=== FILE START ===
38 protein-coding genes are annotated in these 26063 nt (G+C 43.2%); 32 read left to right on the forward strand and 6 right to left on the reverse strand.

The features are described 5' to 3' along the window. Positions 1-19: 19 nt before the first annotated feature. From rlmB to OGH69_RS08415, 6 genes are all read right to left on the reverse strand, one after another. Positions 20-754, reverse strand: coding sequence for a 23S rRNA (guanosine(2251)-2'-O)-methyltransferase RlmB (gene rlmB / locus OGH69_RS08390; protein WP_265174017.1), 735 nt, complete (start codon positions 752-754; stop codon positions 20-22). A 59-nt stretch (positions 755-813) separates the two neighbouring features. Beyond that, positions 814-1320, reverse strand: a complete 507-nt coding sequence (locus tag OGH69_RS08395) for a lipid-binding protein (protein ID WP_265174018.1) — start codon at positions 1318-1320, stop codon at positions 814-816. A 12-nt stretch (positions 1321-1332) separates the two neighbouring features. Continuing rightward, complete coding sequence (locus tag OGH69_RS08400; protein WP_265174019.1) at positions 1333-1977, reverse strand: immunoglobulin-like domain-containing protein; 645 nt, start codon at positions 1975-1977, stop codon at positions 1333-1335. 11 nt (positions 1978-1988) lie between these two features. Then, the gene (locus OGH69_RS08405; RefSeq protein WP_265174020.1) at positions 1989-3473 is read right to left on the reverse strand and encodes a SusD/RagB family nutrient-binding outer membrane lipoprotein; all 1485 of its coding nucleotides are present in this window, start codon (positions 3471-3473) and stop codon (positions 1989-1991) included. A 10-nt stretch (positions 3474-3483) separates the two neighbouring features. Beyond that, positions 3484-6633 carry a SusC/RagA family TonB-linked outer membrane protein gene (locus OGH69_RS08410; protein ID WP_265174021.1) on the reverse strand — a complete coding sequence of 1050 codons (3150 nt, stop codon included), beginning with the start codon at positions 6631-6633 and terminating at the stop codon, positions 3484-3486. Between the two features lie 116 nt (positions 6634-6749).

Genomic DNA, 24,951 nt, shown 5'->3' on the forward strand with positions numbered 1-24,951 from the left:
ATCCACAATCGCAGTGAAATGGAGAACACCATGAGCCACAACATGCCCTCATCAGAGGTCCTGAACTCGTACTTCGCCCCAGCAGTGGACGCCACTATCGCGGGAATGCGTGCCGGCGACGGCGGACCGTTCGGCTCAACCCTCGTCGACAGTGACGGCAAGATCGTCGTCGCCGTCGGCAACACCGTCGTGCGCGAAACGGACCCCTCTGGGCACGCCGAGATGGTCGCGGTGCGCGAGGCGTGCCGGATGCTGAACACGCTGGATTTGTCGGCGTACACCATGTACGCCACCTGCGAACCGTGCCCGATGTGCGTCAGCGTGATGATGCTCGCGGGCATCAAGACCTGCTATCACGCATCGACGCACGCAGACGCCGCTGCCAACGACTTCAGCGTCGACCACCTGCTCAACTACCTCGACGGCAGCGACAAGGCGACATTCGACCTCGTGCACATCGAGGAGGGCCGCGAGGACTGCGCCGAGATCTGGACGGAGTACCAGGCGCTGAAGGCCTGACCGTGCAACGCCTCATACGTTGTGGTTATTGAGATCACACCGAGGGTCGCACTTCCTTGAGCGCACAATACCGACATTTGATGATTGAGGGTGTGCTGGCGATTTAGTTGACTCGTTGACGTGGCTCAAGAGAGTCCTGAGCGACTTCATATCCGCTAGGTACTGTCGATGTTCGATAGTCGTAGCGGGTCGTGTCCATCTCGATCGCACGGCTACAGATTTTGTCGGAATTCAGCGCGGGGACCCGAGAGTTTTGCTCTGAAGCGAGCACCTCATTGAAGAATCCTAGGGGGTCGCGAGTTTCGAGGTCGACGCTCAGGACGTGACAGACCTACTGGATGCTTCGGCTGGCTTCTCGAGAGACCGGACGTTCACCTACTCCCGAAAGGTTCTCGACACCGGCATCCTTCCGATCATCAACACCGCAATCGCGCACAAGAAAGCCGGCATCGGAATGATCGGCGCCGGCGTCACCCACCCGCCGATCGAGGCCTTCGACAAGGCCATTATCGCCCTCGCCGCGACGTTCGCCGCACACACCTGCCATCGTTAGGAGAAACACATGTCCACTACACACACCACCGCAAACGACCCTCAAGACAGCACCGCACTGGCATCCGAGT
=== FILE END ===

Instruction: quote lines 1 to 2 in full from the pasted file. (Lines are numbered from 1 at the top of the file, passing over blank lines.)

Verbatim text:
38 protein-coding genes are annotated in these 26063 nt (G+C 43.2%); 32 read left to right on the forward strand and 6 right to left on the reverse strand.

The features are described 5' to 3' along the window. Positions 1-19: 19 nt before the first annotated feature. From rlmB to OGH69_RS08415, 6 genes are all read right to left on the reverse strand, one after another. Positions 20-754, reverse strand: coding sequence for a 23S rRNA (guanosine(2251)-2'-O)-methyltransferase RlmB (gene rlmB / locus OGH69_RS08390; protein WP_265174017.1), 735 nt, complete (start codon positions 752-754; stop codon positions 20-22). A 59-nt stretch (positions 755-813) separates the two neighbouring features. Beyond that, positions 814-1320, reverse strand: a complete 507-nt coding sequence (locus tag OGH69_RS08395) for a lipid-binding protein (protein ID WP_265174018.1) — start codon at positions 1318-1320, stop codon at positions 814-816. A 12-nt stretch (positions 1321-1332) separates the two neighbouring features. Continuing rightward, complete coding sequence (locus tag OGH69_RS08400; protein WP_265174019.1) at positions 1333-1977, reverse strand: immunoglobulin-like domain-containing protein; 645 nt, start codon at positions 1975-1977, stop codon at positions 1333-1335. 11 nt (positions 1978-1988) lie between these two features. Then, the gene (locus OGH69_RS08405; RefSeq protein WP_265174020.1) at positions 1989-3473 is read right to left on the reverse strand and encodes a SusD/RagB family nutrient-binding outer membrane lipoprotein; all 1485 of its coding nucleotides are present in this window, start codon (positions 3471-3473) and stop codon (positions 1989-1991) included. A 10-nt stretch (positions 3474-3483) separates the two neighbouring features. Beyond that, positions 3484-6633 carry a SusC/RagA family TonB-linked outer membrane protein gene (locus OGH69_RS08410; protein ID WP_265174021.1) on the reverse strand — a complete coding sequence of 1050 codons (3150 nt, stop codon included), beginning with the start codon at positions 6631-6633 and terminating at the stop codon, positions 3484-3486. Between the two features lie 116 nt (positions 6634-6749).